SYDNEY (AFP) – A joint Australian-British architect and his heavily pregnant Dutch wife were named by friends and media Monday as among those killed in the attack on an upmarket Nairobi shopping mall.
Ross Langdon, 33, and his wife Elif Yavuz were among 69 people known to have died in the attack which began on Saturday when Islamist gunmen armed with rifles and grenades stormed the city's Westgate mall.
Friends and colleagues used blogs and the couple's social media profiles to pay tribute to the pair, who were due to become parents for the first time in two weeks.
"Such tragic news about beautiful Ross Langdon & his pregnant partner Elif Yavuz in Nairobi. Very special souls," wrote Sydney designer Liane Rossler on Twitter.
"Horrible news that Ross Langdon and his wife were killed in the Nairobi attacks," added Sydney architect Marcus Trimble.
Langdon, a specialist in socially sustainable tourism infrastructure in environmentally sensitive locations, grew up in Tasmania but worked on projects around the world, including in London, Sydney, Norway, Uganda and Rwanda.
Friends said he donated much of his time in Africa for free.
"He was a colleague and friend who went out into the world as an architect doing wondrous things," sculptor Peter Adams wrote on his blog.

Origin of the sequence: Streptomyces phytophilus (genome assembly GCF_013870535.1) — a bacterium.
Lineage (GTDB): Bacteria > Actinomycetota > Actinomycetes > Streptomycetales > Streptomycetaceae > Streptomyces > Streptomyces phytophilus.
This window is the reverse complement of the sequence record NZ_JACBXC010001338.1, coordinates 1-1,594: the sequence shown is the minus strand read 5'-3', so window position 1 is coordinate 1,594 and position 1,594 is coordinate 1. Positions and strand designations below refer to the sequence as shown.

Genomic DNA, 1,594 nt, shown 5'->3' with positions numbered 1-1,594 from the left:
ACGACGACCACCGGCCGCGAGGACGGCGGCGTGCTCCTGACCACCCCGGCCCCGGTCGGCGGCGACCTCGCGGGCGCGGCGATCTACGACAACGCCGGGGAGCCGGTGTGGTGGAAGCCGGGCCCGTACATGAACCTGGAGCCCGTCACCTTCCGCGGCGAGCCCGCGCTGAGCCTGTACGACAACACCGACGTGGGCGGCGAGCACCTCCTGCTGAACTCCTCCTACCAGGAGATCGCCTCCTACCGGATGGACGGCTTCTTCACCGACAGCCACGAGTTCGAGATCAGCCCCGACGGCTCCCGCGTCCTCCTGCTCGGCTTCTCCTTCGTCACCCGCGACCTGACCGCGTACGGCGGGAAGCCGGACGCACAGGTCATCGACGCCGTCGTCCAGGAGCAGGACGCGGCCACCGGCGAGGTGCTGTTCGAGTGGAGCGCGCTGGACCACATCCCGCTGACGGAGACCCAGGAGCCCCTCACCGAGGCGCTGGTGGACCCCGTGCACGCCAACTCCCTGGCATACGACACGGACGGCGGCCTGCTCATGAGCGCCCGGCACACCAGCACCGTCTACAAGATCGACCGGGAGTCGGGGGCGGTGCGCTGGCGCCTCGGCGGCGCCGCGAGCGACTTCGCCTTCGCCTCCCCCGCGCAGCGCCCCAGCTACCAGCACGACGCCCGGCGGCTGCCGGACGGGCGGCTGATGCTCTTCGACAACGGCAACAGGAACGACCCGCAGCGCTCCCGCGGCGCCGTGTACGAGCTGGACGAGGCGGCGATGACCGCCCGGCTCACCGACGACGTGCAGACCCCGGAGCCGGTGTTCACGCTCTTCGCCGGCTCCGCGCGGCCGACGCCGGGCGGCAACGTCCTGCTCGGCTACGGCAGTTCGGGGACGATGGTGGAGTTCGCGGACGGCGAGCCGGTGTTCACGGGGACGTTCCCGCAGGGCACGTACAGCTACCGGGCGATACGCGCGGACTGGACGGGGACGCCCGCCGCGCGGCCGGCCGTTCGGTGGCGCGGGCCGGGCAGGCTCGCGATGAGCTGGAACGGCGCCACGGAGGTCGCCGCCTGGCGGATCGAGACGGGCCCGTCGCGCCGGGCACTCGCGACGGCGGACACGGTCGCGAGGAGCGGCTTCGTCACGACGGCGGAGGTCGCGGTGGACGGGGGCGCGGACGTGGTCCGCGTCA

"He designed -- pro bono -- an AIDS hospital in Kenya. In Uganda he designed and supervised a unique eco-village employing only local labour. There is much, much more."
The pair were expecting their first child in two weeks, and Adams said malaria specialist Yavuz, 33, had recently met Bill Clinton through her work with the Gates Foundation in Kenya.
A photograph recently posted on her Facebook page showed a heavily pregnant Yavuz shaking hands with the former American president, the Age newspaper reported.
"Both had dedicated their lives to working for a peaceful world. Both had so much to offer," Adams added.
Langdon is believed to be one of the three British nationals whom the British Foreign Office said were confirmed killed.
Britain has yet to name the three until their next of kin have been informed.
In 2012 Langdon gave a talk at a TED conference in the Polish city of Krakow about his sustainable projects in Uganda. He said he was inspired by a childhood in a rural backwater of Tasmania.
"We milked our own cows, worked the land and grew vegetables and fruit that we lived off," he recalled, in a video of the talk available online.
Dutch-born Yavuz held a PhD in public health policy at Harvard, the Herald Sun newspaper reported.
"They didn't want to know if the baby was a boy or a girl, so they had chosen names for both sexes," a friend who visited the couple in Nairobi in the past week wrote on Yavuz's Facebook page, the newspaper reported.